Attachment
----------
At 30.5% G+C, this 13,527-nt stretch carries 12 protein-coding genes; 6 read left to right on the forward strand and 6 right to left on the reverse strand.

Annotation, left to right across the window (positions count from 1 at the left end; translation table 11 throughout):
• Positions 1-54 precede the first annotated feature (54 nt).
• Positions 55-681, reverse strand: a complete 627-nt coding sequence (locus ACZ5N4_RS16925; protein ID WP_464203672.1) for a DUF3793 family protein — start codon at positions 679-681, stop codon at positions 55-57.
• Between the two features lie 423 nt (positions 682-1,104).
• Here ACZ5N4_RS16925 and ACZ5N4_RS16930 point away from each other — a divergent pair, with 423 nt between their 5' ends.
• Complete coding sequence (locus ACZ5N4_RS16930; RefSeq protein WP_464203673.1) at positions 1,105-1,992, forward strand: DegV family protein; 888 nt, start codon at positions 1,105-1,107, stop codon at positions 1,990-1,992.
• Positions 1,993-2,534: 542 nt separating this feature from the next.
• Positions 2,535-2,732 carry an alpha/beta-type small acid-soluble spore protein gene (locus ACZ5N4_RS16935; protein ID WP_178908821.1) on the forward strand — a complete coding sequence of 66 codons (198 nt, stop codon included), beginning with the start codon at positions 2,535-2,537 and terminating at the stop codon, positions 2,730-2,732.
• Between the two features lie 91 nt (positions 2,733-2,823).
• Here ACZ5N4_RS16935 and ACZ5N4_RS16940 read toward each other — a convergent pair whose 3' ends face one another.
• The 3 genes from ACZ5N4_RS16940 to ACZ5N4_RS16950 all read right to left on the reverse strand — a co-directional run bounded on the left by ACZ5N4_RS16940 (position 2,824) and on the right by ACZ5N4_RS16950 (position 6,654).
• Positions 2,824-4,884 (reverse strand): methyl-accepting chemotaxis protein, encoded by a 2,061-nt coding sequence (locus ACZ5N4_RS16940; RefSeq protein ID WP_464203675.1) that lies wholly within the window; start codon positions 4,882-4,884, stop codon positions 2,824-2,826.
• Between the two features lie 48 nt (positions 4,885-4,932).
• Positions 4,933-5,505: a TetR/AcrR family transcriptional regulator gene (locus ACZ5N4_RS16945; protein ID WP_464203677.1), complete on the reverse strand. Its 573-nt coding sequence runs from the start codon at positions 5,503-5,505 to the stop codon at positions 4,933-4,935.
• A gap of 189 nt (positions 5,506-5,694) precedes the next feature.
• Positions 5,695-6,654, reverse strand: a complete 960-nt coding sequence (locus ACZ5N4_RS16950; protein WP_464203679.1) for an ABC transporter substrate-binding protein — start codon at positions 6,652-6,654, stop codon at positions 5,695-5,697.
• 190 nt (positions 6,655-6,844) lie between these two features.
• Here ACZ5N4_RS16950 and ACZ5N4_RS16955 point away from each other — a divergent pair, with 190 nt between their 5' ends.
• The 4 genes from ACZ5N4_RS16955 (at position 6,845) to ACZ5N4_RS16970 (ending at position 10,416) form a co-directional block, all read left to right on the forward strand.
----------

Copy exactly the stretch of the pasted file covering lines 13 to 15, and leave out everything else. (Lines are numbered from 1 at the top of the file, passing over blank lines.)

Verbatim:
• Positions 2,824-4,884 (reverse strand): methyl-accepting chemotaxis protein, encoded by a 2,061-nt coding sequence (locus ACZ5N4_RS16940; RefSeq protein ID WP_464203675.1) that lies wholly within the window; start codon positions 4,882-4,884, stop codon positions 2,824-2,826.
• Between the two features lie 48 nt (positions 4,885-4,932).
• Positions 4,933-5,505: a TetR/AcrR family transcriptional regulator gene (locus ACZ5N4_RS16945; protein ID WP_464203677.1), complete on the reverse strand. Its 573-nt coding sequence runs from the start codon at positions 5,503-5,505 to the stop codon at positions 4,933-4,935.